Accra - Ghana’s central bank increased its benchmark rate by 2 percentage points, a day after it announced curbs on foreign-currency trading to halt a slide in the cedi.
The key lending rate was raised to 18 percent, Governor Kofi Wampah told reporters today in Accra, the capital.
That’s the second-highest of 62 nations monitored by Bloomberg after Belarus.
All seven economists predicted policy makers will lift the rate, with forecasts ranging from 17 percent to 18 percent.
The Bank of Ghana moved its rate-setting meeting two weeks ahead of schedule after the cedi slumped to a record low against the dollar.
Yesterday, the bank stepped in to stabilise the currency by setting limits on foreign-exchange transactions and ordering all local transactions to be done in the cedi.
“Inflation expectations have heightened,” Wampah said.
“The uncertainties in the outlook and weakened domestic fundamentals have underscored the need for continued tight fiscal and monetary policy and measures that will reduce the country’s vulnerability to shocks and anchor inflation expectations.”
The cedi pared some of its losses after the rate decision, dropping 1.8 percent to 2.4609 against the dollar as of 12:47 p.m. in Accra, after earlier dropping to a record low of 2.51.
The currency is down 3.5 percent so far this year, the worst performer in Africa after South Africa’s rand and Botswana’s pula.
Ghana joined emerging markets from India to South Africa that have raised borrowing costs this year as weakening currencies threaten to stoke inflation and damp economic growth.
Inflation in the world’s second-biggest cocoa producer accelerated to 13.5 percent in December, near a four-year high.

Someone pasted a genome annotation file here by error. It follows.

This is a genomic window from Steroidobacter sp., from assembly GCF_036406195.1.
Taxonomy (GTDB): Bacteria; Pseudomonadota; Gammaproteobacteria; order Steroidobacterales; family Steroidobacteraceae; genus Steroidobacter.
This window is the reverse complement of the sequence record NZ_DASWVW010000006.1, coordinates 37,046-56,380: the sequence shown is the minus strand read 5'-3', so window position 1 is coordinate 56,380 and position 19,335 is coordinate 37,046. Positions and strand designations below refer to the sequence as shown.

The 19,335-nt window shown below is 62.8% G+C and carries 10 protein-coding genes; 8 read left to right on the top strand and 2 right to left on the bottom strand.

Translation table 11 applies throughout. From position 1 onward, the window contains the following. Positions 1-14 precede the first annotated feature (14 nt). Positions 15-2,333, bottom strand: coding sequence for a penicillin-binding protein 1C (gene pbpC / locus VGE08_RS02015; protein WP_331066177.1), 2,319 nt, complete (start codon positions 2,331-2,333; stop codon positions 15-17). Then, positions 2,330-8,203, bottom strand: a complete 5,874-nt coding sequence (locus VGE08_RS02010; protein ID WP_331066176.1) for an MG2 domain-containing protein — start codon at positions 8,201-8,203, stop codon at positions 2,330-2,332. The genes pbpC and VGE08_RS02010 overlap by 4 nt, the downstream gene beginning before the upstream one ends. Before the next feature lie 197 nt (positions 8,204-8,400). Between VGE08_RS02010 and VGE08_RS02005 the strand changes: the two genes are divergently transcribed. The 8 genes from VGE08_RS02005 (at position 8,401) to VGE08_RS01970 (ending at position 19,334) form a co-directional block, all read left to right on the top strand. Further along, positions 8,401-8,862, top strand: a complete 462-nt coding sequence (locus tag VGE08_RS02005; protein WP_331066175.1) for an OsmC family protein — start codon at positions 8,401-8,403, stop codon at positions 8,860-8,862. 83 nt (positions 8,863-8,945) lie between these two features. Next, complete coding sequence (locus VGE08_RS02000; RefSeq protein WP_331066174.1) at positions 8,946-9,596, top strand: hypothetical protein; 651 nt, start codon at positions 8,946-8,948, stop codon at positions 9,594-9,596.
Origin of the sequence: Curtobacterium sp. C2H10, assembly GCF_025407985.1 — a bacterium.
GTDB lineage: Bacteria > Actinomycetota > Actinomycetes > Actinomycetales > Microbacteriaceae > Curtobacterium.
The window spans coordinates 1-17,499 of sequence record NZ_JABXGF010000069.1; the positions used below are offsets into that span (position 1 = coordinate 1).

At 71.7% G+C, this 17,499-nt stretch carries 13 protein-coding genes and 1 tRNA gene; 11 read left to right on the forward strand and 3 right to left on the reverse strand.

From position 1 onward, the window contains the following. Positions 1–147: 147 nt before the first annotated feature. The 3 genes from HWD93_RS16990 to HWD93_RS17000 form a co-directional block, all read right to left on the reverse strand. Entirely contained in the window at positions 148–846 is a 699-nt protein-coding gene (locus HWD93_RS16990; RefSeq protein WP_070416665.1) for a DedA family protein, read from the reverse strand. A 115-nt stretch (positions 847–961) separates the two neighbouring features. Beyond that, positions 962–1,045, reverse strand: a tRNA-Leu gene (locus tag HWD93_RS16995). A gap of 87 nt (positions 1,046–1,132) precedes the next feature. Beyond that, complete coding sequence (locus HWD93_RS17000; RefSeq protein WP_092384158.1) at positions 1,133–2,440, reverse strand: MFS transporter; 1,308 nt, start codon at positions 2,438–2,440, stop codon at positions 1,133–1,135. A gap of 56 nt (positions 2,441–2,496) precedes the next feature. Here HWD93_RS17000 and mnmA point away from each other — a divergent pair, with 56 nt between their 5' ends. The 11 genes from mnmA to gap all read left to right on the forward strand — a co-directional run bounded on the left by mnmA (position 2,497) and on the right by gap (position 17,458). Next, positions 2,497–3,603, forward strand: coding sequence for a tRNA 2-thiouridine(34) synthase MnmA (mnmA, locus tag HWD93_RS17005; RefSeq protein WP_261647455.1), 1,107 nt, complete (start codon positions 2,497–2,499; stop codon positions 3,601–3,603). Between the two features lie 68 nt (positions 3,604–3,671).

The central bank’s inflation target is 9.5 percent, with a margin of 2 percentage points either side, Wampah said.
Without the tightening measures, the inflation rate will exceed that range, he said.
The cedi has come under pressure since last year as the government struggled to rein in the budget deficit and the current-account shortfall, the broadest measure of trade in goods and services, ballooned.
Fitch Ratings downgraded Ghana’s debt by one level to B in October, while Standard & Poor’s and Moody’s Investors Service in December cut their outlook on the nation’s credit rating to negative.
“This is only a slight positive for the cedi,” Yvonne Mhango, an economist at Renaissance Capital in Johannesburg, said by phone.
“It’s a positive that they’re doing something on the monetary side, but given the current environment, increased risk aversion and the fact those two deficits remain especially large, we don’t expect” the bank’s measures to stem the currency’s slide.
The fiscal shortfall reached 10.2 percent of gross domestic product last year, missing the government’s goal of 9 percent.
The current-account deficit was 12.3 percent in 2013, Wampah said today.
The government ended subsidies for fuel and raised tariffs for water and electricity last year to help curb the budget deficit, adding to pressure on inflation. - Bloomberg News